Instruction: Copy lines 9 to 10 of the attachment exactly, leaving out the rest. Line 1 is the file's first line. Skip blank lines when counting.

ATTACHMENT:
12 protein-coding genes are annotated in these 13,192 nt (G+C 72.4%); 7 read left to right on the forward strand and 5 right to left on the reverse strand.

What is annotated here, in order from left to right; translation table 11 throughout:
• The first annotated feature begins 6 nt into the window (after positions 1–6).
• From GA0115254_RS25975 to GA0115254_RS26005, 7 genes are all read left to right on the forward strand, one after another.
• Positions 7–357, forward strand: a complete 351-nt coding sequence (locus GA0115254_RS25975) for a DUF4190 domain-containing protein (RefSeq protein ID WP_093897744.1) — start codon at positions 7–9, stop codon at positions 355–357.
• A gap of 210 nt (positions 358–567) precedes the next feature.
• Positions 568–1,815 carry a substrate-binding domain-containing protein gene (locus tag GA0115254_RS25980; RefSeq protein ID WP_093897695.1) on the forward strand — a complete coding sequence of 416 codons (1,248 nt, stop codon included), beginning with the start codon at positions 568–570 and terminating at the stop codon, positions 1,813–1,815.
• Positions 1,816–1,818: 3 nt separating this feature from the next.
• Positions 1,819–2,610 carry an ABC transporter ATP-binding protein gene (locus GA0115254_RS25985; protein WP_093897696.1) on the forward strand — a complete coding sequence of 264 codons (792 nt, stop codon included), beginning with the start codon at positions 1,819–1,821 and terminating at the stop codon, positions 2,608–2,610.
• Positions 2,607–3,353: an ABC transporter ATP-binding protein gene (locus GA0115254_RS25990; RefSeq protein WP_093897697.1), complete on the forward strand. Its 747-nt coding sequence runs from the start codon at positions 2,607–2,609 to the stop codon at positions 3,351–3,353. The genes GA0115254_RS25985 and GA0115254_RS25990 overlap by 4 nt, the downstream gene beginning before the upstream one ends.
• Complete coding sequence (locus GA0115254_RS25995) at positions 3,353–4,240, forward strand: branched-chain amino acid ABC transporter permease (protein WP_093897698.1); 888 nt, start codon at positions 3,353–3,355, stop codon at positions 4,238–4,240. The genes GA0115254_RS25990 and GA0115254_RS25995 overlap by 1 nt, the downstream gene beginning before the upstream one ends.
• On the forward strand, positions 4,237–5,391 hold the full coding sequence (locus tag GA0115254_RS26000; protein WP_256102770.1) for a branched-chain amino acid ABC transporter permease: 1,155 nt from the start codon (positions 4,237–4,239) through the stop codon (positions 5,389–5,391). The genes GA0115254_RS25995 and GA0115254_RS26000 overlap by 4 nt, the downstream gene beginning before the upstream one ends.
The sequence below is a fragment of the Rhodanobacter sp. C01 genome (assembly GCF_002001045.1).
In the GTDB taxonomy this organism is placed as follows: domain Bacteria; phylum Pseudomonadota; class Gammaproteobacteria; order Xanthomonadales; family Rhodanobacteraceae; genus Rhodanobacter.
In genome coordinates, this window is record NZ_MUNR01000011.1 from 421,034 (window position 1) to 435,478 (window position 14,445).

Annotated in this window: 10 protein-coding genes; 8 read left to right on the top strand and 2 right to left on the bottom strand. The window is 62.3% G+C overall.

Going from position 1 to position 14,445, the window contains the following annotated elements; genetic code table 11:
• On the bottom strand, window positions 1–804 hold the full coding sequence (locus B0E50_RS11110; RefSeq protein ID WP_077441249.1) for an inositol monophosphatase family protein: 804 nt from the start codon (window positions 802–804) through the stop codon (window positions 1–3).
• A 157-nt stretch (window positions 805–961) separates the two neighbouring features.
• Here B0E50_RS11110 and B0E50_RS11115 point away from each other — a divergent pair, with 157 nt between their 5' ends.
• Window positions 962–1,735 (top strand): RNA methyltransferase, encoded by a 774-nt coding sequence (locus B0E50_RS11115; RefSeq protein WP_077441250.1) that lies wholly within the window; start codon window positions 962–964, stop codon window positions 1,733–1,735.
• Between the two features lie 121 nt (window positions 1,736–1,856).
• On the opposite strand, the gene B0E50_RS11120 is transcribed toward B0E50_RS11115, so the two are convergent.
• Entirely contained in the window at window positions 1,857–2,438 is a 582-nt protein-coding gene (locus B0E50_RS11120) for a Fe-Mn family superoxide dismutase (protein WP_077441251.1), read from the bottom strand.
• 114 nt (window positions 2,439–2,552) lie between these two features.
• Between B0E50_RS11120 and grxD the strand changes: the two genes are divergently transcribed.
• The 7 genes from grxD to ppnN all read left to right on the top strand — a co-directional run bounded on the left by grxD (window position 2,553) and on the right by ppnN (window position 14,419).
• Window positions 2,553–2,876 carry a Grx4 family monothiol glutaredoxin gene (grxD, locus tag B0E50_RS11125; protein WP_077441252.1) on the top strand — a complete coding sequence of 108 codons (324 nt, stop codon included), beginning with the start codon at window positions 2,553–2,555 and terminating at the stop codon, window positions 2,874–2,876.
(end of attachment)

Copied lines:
• Positions 1,819–2,610 carry an ABC transporter ATP-binding protein gene (locus GA0115254_RS25985; protein WP_093897696.1) on the forward strand — a complete coding sequence of 264 codons (792 nt, stop codon included), beginning with the start codon at positions 1,819–1,821 and terminating at the stop codon, positions 2,608–2,610.
• Positions 2,607–3,353: an ABC transporter ATP-binding protein gene (locus GA0115254_RS25990; RefSeq protein WP_093897697.1), complete on the forward strand. Its 747-nt coding sequence runs from the start codon at positions 2,607–2,609 to the stop codon at positions 3,351–3,353. The genes GA0115254_RS25985 and GA0115254_RS25990 overlap by 4 nt, the downstream gene beginning before the upstream one ends.